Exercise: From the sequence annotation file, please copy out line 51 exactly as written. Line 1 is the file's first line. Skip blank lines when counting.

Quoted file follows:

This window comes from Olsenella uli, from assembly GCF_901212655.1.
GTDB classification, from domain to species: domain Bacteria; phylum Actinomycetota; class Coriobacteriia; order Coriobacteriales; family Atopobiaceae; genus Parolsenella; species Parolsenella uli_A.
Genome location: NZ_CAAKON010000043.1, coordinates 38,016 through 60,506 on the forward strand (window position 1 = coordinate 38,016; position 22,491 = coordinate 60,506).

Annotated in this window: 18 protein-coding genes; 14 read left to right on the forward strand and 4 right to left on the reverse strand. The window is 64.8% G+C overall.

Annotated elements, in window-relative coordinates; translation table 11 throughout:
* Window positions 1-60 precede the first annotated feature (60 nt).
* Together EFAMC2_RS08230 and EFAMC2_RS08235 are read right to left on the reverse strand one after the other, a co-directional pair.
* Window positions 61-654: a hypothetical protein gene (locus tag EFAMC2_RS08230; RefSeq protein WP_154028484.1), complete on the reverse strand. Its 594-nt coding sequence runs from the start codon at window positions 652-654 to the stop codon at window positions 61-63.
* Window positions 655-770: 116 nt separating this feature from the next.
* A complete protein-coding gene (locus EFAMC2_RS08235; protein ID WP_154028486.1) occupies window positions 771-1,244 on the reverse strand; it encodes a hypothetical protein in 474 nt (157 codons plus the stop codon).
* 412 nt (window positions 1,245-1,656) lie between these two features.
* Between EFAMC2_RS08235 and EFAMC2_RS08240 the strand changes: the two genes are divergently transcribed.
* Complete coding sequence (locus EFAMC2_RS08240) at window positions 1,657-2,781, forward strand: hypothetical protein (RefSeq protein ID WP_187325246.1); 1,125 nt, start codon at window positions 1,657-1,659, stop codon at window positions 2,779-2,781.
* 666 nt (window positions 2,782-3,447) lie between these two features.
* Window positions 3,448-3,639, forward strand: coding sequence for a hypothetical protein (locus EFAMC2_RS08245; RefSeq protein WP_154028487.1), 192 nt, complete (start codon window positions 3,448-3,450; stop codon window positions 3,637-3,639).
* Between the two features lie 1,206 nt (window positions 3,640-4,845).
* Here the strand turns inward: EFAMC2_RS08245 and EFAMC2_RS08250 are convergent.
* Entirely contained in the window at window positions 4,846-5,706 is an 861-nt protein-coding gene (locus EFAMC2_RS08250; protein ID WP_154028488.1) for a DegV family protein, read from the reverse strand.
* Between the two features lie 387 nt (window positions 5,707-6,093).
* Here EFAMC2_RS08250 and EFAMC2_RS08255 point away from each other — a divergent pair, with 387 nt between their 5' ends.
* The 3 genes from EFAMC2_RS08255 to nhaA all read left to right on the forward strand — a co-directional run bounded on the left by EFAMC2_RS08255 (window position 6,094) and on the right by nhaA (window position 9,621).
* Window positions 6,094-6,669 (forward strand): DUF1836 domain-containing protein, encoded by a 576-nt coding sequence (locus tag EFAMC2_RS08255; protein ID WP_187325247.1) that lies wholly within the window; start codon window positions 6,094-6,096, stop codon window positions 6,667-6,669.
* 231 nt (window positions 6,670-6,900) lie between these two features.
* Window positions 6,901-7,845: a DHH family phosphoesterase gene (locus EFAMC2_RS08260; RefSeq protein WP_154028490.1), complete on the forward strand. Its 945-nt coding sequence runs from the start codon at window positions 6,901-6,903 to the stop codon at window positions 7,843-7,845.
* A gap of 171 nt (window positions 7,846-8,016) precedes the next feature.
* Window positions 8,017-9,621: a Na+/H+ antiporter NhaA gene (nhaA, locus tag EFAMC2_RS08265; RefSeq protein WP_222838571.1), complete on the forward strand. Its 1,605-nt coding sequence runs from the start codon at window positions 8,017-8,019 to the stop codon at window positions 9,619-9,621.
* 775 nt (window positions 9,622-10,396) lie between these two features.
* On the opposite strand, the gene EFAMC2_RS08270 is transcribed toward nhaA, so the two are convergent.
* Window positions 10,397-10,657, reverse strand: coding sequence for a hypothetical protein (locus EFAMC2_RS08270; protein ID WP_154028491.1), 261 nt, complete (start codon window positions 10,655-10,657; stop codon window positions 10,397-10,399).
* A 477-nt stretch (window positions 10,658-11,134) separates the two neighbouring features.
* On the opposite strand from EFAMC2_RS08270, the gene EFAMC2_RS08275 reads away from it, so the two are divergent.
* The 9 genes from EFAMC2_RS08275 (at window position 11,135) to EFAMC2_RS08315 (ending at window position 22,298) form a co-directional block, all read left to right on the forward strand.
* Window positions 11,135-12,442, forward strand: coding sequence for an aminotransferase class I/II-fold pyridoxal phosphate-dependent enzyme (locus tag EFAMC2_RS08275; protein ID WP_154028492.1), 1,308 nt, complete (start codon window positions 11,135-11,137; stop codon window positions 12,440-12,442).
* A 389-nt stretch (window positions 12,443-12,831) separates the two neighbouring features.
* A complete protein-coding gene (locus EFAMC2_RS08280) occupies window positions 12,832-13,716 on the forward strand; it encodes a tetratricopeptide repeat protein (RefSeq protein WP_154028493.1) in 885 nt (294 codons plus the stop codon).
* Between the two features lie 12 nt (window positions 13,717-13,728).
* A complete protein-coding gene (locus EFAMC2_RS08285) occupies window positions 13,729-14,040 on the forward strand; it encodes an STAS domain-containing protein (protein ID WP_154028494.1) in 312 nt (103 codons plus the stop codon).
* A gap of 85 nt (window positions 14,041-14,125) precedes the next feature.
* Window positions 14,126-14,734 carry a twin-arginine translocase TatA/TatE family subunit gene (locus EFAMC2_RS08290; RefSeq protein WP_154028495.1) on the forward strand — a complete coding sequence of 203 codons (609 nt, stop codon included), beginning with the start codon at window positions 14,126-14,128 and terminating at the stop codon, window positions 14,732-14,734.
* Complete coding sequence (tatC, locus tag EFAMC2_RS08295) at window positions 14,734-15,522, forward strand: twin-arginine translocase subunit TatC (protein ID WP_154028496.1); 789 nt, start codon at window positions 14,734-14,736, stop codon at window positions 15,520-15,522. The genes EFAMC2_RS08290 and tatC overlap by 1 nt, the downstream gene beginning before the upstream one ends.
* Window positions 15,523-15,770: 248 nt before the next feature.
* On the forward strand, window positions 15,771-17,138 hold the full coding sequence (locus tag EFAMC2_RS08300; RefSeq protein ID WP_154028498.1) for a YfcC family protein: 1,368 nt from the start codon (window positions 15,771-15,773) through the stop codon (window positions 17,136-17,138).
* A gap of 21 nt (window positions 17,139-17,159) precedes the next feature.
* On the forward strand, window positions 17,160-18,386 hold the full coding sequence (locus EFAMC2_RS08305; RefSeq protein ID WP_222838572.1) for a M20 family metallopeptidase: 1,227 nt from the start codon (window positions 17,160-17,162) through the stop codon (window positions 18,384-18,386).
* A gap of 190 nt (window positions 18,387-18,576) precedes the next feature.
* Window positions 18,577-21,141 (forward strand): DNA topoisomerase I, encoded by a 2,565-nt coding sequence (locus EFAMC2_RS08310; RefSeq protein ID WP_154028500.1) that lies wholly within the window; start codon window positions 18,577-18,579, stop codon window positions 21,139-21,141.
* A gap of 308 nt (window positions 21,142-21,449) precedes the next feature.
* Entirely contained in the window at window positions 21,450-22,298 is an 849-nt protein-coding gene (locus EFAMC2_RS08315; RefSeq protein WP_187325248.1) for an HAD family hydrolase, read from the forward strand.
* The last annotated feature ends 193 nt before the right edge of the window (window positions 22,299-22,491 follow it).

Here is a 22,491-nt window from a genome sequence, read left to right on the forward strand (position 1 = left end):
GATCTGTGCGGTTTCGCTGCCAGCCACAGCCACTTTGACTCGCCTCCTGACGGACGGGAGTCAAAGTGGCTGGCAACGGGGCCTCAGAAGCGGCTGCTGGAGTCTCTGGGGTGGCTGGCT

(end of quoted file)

GATCTGTGCGGTTTCGCTGCCAGCCACAGCCACTTTGACTCGCCTCCTGACGGACGGGAGTCAAAGTGGCTGGCAACGGGGCCTCAGAAGCGGCTGCTGGAGTCTCTGGGGTGGCTGGCT